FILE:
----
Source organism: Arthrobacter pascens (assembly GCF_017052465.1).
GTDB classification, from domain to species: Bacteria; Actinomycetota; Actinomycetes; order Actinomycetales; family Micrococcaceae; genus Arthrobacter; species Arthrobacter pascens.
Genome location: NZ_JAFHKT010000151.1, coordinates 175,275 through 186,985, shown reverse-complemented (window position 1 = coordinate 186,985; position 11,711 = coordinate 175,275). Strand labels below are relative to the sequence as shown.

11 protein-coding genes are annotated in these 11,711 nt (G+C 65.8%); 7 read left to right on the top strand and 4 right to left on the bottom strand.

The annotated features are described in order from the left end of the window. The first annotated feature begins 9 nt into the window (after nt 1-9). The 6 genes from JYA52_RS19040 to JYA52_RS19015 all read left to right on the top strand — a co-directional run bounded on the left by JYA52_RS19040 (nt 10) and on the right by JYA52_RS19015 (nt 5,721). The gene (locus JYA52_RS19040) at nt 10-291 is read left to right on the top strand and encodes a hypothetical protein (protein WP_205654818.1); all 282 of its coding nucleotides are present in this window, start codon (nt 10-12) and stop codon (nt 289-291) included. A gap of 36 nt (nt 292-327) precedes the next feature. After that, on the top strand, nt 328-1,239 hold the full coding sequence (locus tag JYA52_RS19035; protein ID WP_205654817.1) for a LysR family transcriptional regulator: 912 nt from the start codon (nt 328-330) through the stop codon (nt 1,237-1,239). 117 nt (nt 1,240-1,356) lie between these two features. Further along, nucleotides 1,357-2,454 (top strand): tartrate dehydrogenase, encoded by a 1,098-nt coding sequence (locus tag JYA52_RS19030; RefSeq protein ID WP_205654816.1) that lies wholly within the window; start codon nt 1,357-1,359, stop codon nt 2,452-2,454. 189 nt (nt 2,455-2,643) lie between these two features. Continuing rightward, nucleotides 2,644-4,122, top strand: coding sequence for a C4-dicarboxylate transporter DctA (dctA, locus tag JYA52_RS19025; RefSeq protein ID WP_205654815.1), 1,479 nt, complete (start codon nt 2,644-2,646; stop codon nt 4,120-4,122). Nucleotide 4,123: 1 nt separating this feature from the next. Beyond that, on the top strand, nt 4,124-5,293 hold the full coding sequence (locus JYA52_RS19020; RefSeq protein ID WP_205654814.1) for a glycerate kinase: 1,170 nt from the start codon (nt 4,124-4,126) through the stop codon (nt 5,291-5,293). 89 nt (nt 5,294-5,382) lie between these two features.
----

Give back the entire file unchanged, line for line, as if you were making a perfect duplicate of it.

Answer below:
Source organism: Arthrobacter pascens (assembly GCF_017052465.1).
GTDB classification, from domain to species: Bacteria; Actinomycetota; Actinomycetes; order Actinomycetales; family Micrococcaceae; genus Arthrobacter; species Arthrobacter pascens.
Genome location: NZ_JAFHKT010000151.1, coordinates 175,275 through 186,985, shown reverse-complemented (window position 1 = coordinate 186,985; position 11,711 = coordinate 175,275). Strand labels below are relative to the sequence as shown.

11 protein-coding genes are annotated in these 11,711 nt (G+C 65.8%); 7 read left to right on the top strand and 4 right to left on the bottom strand.

The annotated features are described in order from the left end of the window. The first annotated feature begins 9 nt into the window (after nt 1-9). The 6 genes from JYA52_RS19040 to JYA52_RS19015 all read left to right on the top strand — a co-directional run bounded on the left by JYA52_RS19040 (nt 10) and on the right by JYA52_RS19015 (nt 5,721). The gene (locus JYA52_RS19040) at nt 10-291 is read left to right on the top strand and encodes a hypothetical protein (protein WP_205654818.1); all 282 of its coding nucleotides are present in this window, start codon (nt 10-12) and stop codon (nt 289-291) included. A gap of 36 nt (nt 292-327) precedes the next feature. After that, on the top strand, nt 328-1,239 hold the full coding sequence (locus tag JYA52_RS19035; protein ID WP_205654817.1) for a LysR family transcriptional regulator: 912 nt from the start codon (nt 328-330) through the stop codon (nt 1,237-1,239). 117 nt (nt 1,240-1,356) lie between these two features. Further along, nucleotides 1,357-2,454 (top strand): tartrate dehydrogenase, encoded by a 1,098-nt coding sequence (locus tag JYA52_RS19030; RefSeq protein ID WP_205654816.1) that lies wholly within the window; start codon nt 1,357-1,359, stop codon nt 2,452-2,454. 189 nt (nt 2,455-2,643) lie between these two features. Continuing rightward, nucleotides 2,644-4,122, top strand: coding sequence for a C4-dicarboxylate transporter DctA (dctA, locus tag JYA52_RS19025; RefSeq protein ID WP_205654815.1), 1,479 nt, complete (start codon nt 2,644-2,646; stop codon nt 4,120-4,122). Nucleotide 4,123: 1 nt separating this feature from the next. Beyond that, on the top strand, nt 4,124-5,293 hold the full coding sequence (locus JYA52_RS19020; RefSeq protein ID WP_205654814.1) for a glycerate kinase: 1,170 nt from the start codon (nt 4,124-4,126) through the stop codon (nt 5,291-5,293). 89 nt (nt 5,294-5,382) lie between these two features.